A manifold is not necessary orientable. But the orientation bundle always exists. You can construe it as a real line bundle. Then the density bundle is obtained by tensoring the bundle of top forms with the orientation bundle. By definition, a nonvanishing section of the orientation bundle is an orientation, and a section of the density bundle is a density. Compactly supported densities can be integrated.
Locally, orientations "transform" by the sign of the determinant (of the jacobian matrix), top forms by the determinant, and densities by the absolute value of the determinant.
It suffices to understand the case of the real line.
EDIT. I've just realized that, in your question, you mention manifolds only in a parenthesis, and concentrate on $\mathbb R^n$. Open subsets of $\mathbb R^n$ are of course always orientable. But the key point, again, is to understand what happens on the real line.
For the real line, it's natural to write a 1-form as $f\ dx$, and a density as $f\ |dx|$ (say with $f$ continuous). If you have a compact interval $I$, then you can integrate $f\ |dx|$ over $I$, and $f\ dx$ from one bound to the other.
EDIT 2. You can write the standard orientation of $\mathbb R$ as $|dx|/dx$, and define the integral of the form $f\ dx$ over the interval $I$ equipped with the orientation $\pm|dx|/dx$ as the integral over the nonoriented interval $I$ of the density $\pm f\ |dx|$ equal to the orientation times the form.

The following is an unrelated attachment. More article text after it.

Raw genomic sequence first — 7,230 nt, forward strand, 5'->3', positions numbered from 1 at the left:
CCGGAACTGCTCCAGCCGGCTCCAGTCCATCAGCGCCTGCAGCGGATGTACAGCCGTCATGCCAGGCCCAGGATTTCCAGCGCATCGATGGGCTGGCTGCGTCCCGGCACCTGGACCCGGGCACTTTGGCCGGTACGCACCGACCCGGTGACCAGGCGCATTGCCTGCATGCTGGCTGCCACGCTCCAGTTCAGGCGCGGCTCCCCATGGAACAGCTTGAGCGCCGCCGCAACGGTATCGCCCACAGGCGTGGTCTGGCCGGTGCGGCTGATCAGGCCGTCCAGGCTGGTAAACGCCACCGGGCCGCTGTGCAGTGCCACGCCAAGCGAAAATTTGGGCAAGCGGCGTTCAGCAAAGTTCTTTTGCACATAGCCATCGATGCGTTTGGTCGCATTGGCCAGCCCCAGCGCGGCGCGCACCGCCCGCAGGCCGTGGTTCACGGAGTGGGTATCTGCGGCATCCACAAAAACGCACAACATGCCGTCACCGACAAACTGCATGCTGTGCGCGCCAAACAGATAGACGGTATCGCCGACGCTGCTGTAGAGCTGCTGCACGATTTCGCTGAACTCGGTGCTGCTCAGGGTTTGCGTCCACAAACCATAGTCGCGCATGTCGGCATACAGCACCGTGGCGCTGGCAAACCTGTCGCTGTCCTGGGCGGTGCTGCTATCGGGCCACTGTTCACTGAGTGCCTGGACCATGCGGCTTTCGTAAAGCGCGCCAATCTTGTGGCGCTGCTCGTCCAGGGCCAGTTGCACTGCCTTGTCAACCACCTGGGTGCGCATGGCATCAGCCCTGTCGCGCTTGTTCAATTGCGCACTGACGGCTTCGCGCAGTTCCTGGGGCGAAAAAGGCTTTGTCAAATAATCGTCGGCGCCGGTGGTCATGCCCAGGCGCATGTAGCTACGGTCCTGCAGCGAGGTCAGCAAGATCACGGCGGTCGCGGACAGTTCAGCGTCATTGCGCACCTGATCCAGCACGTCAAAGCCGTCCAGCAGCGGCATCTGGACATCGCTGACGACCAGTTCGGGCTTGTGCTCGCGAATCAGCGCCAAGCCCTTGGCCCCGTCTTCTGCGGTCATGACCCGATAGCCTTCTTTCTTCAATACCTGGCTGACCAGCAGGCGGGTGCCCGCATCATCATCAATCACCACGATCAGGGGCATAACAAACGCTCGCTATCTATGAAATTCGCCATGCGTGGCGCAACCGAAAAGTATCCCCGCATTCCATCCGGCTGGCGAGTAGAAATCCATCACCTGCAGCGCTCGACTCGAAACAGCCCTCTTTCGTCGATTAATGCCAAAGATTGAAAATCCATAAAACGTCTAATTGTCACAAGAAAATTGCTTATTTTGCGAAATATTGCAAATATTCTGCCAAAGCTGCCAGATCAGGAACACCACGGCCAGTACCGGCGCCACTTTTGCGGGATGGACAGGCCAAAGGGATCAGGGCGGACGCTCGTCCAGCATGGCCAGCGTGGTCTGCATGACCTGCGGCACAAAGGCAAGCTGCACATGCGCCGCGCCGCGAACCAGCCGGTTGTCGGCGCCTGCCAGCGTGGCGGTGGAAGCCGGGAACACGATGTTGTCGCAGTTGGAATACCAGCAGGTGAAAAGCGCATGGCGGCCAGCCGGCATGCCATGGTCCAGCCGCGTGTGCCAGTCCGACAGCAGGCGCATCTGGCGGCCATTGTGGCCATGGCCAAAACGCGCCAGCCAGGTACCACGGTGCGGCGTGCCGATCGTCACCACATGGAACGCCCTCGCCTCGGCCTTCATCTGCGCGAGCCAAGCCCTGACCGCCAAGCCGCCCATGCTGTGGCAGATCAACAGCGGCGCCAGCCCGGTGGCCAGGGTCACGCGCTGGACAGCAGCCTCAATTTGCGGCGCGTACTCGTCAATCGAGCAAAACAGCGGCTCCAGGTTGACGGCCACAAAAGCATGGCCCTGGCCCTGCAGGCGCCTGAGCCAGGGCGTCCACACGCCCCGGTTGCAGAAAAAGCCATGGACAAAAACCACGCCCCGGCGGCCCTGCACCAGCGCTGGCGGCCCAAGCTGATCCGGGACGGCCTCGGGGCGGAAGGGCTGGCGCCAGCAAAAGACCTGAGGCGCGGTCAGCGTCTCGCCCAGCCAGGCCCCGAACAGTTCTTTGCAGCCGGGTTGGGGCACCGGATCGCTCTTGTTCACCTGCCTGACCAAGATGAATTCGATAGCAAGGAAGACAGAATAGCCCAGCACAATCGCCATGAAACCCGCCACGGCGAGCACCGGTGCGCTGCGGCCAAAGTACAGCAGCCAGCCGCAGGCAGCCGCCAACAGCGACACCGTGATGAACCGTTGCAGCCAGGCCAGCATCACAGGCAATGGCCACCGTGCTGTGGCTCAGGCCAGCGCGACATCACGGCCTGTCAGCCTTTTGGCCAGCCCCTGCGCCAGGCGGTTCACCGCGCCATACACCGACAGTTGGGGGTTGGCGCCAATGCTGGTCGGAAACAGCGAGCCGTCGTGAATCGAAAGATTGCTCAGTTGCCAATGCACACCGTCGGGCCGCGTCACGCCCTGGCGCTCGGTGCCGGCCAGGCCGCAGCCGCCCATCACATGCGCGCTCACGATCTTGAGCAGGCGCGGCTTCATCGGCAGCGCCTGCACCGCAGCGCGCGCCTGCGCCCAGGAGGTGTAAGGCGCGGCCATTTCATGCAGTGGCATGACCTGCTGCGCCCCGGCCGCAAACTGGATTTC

So you only need to define the integral of a density over a nonoriented (compact) interval. [See for instance de Rham's book on differentiable manifolds.]
EDIT 3. In the same spirit, to define the $L^2$ space of a manifold, you consider half-densities. More precisely, you complete the pre-hilbert space of compactly supported half-densities. The half-densities "transform" by the square root of the determinant.
The general principle is this:
If $M$ is an $n$-manifold, then each action of $G:=GL_n(\mathbb R)$ on a manifold $F$ induces a bundle over $M$ with fiber $F$, called the associated bundle. If the action is an $r$-dimensional $\mathbb R$-linear representation, then the associated bundle is a rank $r$ vector bundle.
The most basic example is the tangent bundle, associated to the natural representation on $\mathbb R^n$.
Let $\chi$ be the characters of $G$ given by the inverse of the determinant. The bundles of $n$-forms, orientations, densities, and half-densities, are the line bundles respectively associated to the following characters of $G$: $\chi$, the sign of $\chi$, its absolute value, and the square root of its absolute value.
For the definition of the associated bundle, see
In our case, the principal bundle is the frame bundle: